Tag Archives: 3Rs

EU Directive ‘cannot be implemented in isolation’ Brussels roundtable agrees

At a roundtable discussion on the use of animals in scientific research there is overwhelming agreement that Europe has appropriate and detailed legislation regulating the use of animals in scientific research, that adapts to and encourages scientific progress.

Conclusions also show that successful implementation of the Directive is a shared responsibility. The round table identified opportunities to join forces and work together, as the Directive 2010/63/EU cannot be successfully implemented by organisations or individuals working in isolation.

At the meeting in Brussels, representatives from the diverse sectors within the biomedical community (academia, industry, research organisations, medical charities, etc.) and policy-makers discuss the recommendations of the European Commission review report of the Directive 2010/63/EU on the protection of animals used for scientific purposes.

The objective of the roundtable was to  inform policy discussion in EU institutions and to identify recommendations for the users’ community on this basis. Topics under discussion were: the implementation of the Directive; improving openness and transparency; ideas for further areas to be tackled.

While the Directive represented progress the meeting agreed that focus is required on ensuring it is implemented in a way that focuses on welfare impacts, avoids duplication or unnecessary processes and shares good practices, in particular on issues where the scientific community can do more to deliver on 3Rs and quality of science.

The meeting was also attended by EARA Executive Director, Kirk Leech, who called on scientists to play a greater role in openness.

The meeting was chaired by Professor André Parodi, Honorary President of the French National Academy of Medicine and of the French Veterinary Academy.

About the FEAM European Biomedical Policy Forum
The FEAM European Biomedical Policy Forum provides a platform for discussion on key policy issues for the biomedical community.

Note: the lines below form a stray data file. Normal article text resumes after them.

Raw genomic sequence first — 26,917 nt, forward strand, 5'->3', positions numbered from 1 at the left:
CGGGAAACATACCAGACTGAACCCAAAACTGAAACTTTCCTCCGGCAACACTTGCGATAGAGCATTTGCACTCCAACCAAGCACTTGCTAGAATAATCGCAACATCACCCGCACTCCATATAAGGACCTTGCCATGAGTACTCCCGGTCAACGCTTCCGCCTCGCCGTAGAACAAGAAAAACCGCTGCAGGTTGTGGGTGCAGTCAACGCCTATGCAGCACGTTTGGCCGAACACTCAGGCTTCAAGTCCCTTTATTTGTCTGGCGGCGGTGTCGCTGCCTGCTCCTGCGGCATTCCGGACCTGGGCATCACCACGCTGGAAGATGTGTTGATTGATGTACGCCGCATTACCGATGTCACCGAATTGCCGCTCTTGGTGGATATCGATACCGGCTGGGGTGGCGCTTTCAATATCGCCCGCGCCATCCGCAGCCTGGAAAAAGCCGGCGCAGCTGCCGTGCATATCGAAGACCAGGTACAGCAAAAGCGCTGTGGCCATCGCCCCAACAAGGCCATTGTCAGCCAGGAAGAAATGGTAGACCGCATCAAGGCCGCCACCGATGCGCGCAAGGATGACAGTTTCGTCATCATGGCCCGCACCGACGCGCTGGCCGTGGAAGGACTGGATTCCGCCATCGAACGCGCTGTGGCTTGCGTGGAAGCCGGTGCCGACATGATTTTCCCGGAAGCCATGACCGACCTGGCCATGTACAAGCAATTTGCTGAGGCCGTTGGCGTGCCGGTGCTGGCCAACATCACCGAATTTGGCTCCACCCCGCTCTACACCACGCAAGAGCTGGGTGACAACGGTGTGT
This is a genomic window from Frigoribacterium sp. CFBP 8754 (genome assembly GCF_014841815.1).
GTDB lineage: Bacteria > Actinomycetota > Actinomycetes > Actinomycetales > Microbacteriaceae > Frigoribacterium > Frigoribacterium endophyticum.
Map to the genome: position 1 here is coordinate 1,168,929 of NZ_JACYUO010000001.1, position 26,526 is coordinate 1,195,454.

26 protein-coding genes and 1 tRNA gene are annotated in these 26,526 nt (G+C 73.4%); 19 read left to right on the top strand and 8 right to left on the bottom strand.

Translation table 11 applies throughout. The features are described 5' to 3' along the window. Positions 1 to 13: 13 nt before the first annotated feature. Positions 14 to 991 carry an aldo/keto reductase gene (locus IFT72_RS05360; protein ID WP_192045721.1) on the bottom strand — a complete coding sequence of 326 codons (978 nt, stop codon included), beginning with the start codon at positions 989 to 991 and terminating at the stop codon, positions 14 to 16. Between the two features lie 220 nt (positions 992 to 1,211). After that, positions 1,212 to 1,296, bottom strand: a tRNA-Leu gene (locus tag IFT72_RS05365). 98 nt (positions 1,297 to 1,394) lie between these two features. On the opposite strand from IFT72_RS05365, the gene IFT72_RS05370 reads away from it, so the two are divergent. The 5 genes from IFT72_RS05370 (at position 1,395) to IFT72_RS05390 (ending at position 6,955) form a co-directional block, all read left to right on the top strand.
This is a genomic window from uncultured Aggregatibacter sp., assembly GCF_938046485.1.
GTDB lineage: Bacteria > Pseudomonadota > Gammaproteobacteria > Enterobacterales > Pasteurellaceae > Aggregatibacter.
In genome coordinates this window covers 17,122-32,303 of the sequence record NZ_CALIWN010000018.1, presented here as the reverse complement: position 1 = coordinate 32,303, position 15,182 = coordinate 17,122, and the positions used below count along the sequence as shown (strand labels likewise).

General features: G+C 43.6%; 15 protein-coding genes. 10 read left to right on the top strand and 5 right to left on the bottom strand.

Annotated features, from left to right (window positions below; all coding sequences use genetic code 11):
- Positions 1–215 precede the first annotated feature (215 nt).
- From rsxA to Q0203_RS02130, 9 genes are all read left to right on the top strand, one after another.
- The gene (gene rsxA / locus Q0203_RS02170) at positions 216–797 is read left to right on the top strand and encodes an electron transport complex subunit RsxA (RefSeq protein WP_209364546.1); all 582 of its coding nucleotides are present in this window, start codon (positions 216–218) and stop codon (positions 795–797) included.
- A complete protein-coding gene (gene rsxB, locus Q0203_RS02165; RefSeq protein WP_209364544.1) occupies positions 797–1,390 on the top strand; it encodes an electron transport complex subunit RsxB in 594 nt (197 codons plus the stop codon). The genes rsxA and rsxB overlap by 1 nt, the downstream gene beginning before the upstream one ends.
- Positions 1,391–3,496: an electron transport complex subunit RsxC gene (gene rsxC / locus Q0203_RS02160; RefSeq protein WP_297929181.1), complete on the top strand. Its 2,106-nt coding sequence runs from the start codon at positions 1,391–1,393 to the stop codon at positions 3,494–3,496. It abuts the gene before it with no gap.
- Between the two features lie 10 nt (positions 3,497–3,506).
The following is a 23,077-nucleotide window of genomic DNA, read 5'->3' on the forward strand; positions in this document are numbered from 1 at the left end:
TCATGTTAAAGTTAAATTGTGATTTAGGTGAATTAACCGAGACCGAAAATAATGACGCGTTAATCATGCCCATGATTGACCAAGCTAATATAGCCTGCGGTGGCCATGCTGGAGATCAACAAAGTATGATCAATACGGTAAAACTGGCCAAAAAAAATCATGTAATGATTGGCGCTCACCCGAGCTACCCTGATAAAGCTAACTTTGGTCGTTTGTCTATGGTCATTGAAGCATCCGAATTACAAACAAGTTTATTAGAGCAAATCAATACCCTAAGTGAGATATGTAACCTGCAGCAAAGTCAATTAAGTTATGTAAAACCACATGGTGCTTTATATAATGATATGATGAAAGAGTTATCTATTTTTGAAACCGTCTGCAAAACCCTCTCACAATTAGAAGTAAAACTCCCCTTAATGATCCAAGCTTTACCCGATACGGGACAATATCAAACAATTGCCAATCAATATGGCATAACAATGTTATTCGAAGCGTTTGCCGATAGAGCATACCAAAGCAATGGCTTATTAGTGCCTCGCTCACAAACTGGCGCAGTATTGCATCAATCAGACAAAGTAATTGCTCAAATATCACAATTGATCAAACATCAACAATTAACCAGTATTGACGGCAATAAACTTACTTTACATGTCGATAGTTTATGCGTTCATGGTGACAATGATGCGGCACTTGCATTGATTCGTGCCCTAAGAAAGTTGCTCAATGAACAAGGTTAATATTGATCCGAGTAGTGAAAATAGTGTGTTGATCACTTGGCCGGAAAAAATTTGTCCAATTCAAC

The Forum is an initiative from the Federation of European Academies of Medicine (FEAM). It aims to bring together representatives from academia, research charities, industry, European and national trade associations and professional bodies, regulators, public health bodies, and patient and consumers groups. If you would like further information on the FEAM European Biomedical Policy Forum or becoming a partner, please contact silvia.bottaro@feam.eu

Environmental factors can improve reproducibility

At a meeting on improving mouse models of disease held last week at the Wellcome Genome Campus in Cambridge, scientists and technicians came together to discuss opportunities to improve the reproducibility of research results obtained using mouse models. Nature reported on some of the environmental and biological factors that affect mouse studies.

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European Partnership for Alternative Approaches to Animal Testing: 10 years of promoting development and acceptance of alternatives

The European Directive 2010/63 that protects animals required for scientific purposes was enforced in Member states in 2012. The Directive introduced the 3R principles of replacement, reduction and refinement of animal procedures into regulation. The scientific community has recognised the Directive as the world’s most progressive and stringent framework seeking to ensure high animal welfare standards while encouraging the development of alternative methods. As a result of this new legislation, there has been a growing interest in the development and implementation of alternative methods. One initiative pursuing this goal is the European Partnership for Alternative Approaches to Animal Testing (EPAA). Continue reading

Panel Discussion on the effectiveness and reliability of alternative methods used for regulatory purposes

On December 1 of last year the European Partnership for Alternative Approaches to Animal Testing (EPAA) celebrated its tenth anniversary with a conference in the European Parliament. As part of the conference Julie Girling, Member of the European Parliament and EPAA stakeholder, chaired a roundtable to discuss challenges in developing alternative methods seeking to replace, reduce and refine animal procedures. Around the table were Maurice Whelan from the European Commission Directorate General Joint Research Centre, Erwin Roggen from Novozymes, Sonja Beken from the European Medicines Agency (EMA) and Joop de Knecht from the Organisation for Economic Co-operation and Development (OECD). Continue reading